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OpenDaylight has released the latest version of its open source SDN platform and cobbled together an advisory group to improve the feedback loop between deployment and feature evolution

OpenDaylight has released the latest version of its open source SDN platform and cobbled together an advisory group to improve the feedback loop between deployment and feature evolution

The OpenDaylight project has released the third version of its open source software-defined networking (SDN) platform, Lithium, as the organisation launches an advisory tasked with feeding technical insights learned through deployment back into the developer community.

The OpenDaylight Project is an open source collaboration between many of the industry’s major networking incumbents on the core architectures enabling software defined networking (SDN) and network function virtualisation (NFV).

The community is developing an open source SDN architecture and software, the latest release of which has been dubbed Lithium, that supports a wide range of protocols including OpenFlow, the southbound protocol around which most vendors have consolidated.

“End users have already deployed OpenDaylight for a wide variety of use cases from NFV, network on demand, flow programming using OpenFlow and even Internet of Things,” said Neela Jacques, executive director, OpenDaylight.

“Lithium was built to meet the requirements of the wide range of end users embedding OpenDaylight into the heart of their products, services and infrastructures. I expect new and improved capabilities such as service chaining and network virtualization to be quickly picked up by our user base,” Jacques said.

The organisation said Lithium boats a number of improvements over the previous release of its platform, Helium, like increased scalability, native support for OpenStack Neutron, new security, monitoring and automation features, support for more APIs and protocols including Source Group Tag eXchange (SXP), Link Aggregation Control Protocol (LACP), IoT Data Management (IoTDM), SMNP Plugin, Open Policy Framework (OpFlex) and Control and Provisioning of Wireless Access Points (CAPWAP).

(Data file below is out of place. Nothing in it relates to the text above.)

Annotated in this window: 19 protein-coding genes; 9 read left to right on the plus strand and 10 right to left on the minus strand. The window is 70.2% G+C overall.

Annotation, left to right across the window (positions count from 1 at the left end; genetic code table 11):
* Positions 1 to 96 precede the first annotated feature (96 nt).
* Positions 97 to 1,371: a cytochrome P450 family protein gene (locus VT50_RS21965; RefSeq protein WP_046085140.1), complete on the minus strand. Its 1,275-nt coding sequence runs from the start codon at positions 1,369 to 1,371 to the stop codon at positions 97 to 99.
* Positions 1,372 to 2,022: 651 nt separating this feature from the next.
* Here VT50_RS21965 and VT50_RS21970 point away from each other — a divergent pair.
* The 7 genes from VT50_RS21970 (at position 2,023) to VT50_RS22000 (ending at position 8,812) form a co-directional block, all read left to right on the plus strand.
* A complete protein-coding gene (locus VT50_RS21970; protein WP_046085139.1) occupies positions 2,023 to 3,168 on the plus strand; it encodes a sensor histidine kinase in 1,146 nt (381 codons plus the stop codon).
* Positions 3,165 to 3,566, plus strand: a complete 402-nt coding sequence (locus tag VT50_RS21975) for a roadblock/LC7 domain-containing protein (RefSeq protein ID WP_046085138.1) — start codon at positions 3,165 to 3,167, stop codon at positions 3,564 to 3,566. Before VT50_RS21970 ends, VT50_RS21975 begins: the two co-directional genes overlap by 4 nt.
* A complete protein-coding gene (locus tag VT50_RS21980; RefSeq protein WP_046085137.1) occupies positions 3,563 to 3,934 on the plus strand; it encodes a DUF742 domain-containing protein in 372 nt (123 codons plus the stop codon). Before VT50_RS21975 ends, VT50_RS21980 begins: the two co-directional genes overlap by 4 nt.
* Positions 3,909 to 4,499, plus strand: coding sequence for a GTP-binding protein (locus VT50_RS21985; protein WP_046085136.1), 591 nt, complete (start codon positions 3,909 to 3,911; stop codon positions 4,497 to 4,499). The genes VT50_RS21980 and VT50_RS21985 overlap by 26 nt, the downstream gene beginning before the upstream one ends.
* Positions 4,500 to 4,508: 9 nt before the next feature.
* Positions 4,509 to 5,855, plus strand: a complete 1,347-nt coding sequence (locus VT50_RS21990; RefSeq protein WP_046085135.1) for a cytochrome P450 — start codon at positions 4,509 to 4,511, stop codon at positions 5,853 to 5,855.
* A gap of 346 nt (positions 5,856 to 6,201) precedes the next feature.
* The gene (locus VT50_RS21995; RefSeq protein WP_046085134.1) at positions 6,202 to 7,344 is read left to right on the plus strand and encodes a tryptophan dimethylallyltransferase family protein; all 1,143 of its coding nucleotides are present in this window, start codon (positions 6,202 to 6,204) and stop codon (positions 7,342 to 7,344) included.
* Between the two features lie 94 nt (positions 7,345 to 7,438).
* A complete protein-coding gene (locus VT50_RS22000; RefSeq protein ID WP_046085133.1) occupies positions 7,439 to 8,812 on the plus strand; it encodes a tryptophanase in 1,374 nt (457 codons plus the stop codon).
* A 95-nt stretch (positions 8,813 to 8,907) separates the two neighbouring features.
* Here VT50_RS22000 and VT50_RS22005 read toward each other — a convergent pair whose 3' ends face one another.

“We see OpenDaylight as a powerful platform for carrier-grade SDN solutions, which is getting more feature-rich with every release,” said Sarwar Raza, vice president, NFV Product Management, HP and OpenDaylight Project board member. “ConteXtream, now an HP Company, has been active in the OpenDaylight community since its inception and has made significant contributions to Service Function Chaining, an important capability for NFV. We look forward to our continued involvement in the OpenDaylight project to help enable widespread adoption of SDN and create a solid foundation for NFV.”

The move comes the same week the project announced the formation of the OpenDaylight Advisory Group (AG), a group composed mostly of telcos tasked with providing technical input to the OpenDaylight developer community based on deployment experience.

The twelve founding members of the advisory group include researchers and specialists from China Telecom, Deutsche Telekom, T-Mobile, China Mobile, Telefónica I+D, AT&T, Orange, and Comcast.

The organisation said the advisory group was set up to help provide technical and strategic guidance to the steering committee and developer community – in other words, to keep the open source platform from straying from the requirements of those deploying it.

Interestingly, apart from NASDAQ, enterprises seem relatively under-represented on the committee, which could see future iterations of OpenDaylight focus more heavily on those use cases – possibly over others more common in the enterprise.

Melissa Logan, OpenDaylight head of marketing told BCN that while the organisation is aware of many enterprises using or testing its software, they aren’t ready to speak publicly about their experience yet.

“Telcos have been early adopters and have been increasingly sharing details about how they’ve been using ODL in production. We can see our Advisory Group growing to include more enterprises in the next year as more decide to go public about their SDN deployments. Similarly we’ll be adding more enterprise use cases to our site over the next few months,” she said.

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